At the moment, I am preparing to start on a new book, which will be a history of press and media law and regulation in China throughout the 20th century. Obviously, that means digging through imperial archives to find out how the Qing government, and in particular empress-dowager Cixi, dealt with the emergence of the first modern newspapers. The first one of these, Shen Bao 申报 was established in 1872 by a British entrepreneur, Ernest Major, but was aimed at a Chinese audience and run by Chinese staff. Although it was relatively conservative, supporting the Qing government until about 1905, it pioneered the use of communications technology and of vernacular Chinese. This broadened its scope of sources and potential audiences. Hence, it played an important role in a number of social issues of the day, and inspired the establishment of more newspapers in a number of cities.
These newspapers initially concentrated on commercial news and small, local affairs, in order to avoid government attention or post offices’ blocking their distribution. As the Qing weakened, however, a stream of politically-oriented newspapers and periodicals gradually merged. Some of these were run by reform-minded junior officials, who often had spent time abroad or in contact with foreigners. One of these, Huang Zunxian 黄遵宪, set up a newspaper in 1896, Shiwubao 时务报, which advocated for political reform. These calls were taken up by the reformist emperor Guangxu in the abortive Hundred Days Reform of 1898. These reforms were brutally ended with a coup d’état supported by empress-dowager Cixi, who immediately dialled back most of the reforms enacted by Guangxu. Also, she rescinded the rights of officials and individuals to send memorials to the emperor, and ordered the closure of Shiwubao and other non-government newspapers through a decree which reads interestingly like CCP notices of a century later.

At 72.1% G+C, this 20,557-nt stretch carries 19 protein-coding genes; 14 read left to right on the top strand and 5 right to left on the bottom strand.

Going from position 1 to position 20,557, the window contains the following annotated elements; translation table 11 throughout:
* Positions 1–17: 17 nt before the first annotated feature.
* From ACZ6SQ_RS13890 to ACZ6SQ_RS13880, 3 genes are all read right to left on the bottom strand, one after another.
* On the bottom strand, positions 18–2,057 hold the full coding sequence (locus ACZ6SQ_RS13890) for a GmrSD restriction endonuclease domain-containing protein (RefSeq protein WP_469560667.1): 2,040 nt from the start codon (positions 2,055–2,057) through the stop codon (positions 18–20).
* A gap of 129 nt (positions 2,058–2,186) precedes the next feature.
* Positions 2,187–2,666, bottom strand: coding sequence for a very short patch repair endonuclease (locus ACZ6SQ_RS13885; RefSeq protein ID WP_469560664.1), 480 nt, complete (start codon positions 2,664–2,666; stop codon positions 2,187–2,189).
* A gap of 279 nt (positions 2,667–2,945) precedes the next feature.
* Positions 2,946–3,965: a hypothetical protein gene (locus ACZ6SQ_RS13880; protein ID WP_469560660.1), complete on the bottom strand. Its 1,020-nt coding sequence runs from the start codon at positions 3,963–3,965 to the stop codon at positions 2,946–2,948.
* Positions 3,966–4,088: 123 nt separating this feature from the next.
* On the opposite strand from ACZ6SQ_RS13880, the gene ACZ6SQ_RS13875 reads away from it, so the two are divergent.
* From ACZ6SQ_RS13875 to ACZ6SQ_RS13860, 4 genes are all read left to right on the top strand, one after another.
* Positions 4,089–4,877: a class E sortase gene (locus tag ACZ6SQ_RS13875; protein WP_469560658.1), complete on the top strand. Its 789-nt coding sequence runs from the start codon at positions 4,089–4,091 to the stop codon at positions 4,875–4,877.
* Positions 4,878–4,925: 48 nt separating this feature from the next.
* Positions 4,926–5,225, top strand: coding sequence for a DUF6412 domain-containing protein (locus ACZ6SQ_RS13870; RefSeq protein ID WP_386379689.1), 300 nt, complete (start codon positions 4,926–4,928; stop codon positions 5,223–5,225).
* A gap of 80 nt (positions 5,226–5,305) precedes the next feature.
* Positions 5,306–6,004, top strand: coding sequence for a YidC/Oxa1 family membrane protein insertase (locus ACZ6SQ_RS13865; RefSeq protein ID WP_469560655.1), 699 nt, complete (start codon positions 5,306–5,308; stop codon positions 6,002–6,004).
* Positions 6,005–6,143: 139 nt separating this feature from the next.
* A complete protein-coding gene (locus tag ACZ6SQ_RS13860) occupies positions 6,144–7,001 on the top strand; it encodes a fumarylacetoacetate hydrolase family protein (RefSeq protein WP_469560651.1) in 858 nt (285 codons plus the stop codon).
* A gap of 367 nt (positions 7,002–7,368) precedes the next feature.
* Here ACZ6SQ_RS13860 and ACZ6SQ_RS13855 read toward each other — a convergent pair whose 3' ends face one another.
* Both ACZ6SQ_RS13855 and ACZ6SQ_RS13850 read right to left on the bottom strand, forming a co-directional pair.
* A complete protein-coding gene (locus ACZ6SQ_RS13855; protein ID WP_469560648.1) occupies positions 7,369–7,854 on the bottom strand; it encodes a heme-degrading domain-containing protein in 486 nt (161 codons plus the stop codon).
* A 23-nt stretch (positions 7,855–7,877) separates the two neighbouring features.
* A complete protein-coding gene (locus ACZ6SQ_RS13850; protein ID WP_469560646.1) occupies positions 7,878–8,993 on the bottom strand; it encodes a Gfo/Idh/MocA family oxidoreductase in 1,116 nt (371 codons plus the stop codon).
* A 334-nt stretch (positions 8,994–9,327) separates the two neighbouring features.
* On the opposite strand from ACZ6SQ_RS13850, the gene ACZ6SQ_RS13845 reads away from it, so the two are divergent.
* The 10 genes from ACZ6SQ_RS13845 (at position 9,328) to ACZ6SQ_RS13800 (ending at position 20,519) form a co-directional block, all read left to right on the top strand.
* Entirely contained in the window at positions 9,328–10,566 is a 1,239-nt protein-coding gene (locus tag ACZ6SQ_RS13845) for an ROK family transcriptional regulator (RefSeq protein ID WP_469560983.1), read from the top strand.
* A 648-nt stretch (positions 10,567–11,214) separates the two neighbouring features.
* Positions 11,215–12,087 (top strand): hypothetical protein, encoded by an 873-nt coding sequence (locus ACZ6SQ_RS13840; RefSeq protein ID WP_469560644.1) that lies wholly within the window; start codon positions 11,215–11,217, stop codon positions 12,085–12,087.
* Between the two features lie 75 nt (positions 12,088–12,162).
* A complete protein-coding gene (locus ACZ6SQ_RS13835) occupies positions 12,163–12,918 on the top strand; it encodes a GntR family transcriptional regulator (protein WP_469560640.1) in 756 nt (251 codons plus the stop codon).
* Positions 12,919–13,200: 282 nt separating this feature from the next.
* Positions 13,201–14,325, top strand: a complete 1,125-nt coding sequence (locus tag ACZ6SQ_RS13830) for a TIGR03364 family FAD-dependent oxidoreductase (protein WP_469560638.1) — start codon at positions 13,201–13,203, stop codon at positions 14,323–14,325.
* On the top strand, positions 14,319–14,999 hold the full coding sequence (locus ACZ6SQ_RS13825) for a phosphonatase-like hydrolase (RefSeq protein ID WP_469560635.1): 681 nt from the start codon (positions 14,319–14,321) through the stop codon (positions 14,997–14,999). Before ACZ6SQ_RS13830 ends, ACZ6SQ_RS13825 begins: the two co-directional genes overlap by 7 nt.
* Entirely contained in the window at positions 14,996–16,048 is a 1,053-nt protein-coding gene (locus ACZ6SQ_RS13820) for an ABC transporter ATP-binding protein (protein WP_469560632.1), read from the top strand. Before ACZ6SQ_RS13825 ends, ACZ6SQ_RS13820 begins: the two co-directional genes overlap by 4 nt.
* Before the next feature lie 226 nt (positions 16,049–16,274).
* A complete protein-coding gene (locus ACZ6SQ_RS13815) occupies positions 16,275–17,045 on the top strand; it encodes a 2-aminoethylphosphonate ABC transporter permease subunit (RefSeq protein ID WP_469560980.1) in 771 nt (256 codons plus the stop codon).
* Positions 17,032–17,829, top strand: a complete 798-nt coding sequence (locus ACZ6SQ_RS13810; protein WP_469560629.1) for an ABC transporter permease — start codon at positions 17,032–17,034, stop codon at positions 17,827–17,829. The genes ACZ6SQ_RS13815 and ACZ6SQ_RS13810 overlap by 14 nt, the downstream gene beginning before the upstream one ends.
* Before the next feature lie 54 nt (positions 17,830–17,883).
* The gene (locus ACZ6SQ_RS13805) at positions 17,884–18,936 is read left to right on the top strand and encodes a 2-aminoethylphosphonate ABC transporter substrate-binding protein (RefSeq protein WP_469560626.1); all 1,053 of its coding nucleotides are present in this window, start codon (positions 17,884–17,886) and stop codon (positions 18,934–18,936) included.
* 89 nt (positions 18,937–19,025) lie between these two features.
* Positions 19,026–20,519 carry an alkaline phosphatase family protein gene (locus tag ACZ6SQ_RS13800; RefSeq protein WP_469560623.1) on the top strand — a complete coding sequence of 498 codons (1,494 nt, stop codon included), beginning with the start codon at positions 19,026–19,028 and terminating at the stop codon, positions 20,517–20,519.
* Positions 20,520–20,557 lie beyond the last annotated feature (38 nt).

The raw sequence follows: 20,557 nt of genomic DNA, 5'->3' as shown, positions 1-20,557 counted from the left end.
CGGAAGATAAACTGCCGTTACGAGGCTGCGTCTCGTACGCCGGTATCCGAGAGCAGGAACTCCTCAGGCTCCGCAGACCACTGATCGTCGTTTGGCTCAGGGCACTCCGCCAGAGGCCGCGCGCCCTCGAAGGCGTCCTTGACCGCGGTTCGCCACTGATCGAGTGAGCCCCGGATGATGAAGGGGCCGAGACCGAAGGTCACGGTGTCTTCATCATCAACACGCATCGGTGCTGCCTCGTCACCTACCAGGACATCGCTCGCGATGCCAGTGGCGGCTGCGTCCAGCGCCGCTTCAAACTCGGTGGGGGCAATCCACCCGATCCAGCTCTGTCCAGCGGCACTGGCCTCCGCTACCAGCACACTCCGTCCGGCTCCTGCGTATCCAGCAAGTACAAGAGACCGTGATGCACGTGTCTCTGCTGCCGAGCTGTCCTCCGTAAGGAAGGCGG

“With an Imperial Decree, the official newspapers and Shiwubao were suspended without exception. Recently, in places as Tianjin, Shanghai and Hankou, but newspaper offices still stand in great numbers, talk wildly and without much thought, fabricate and spread rumours, mislead and deceive the people, have no scruples, and methods must be urgently set up to prohibit them. All governors-general and governors shall earnestly ban them. The editorial writers in their offices are the scum of the literati, do not have a sense of honour or shame, and are to be strictly investigated by local offices and gravely punished, in order to end the fallacies and pacify people’s hearts.”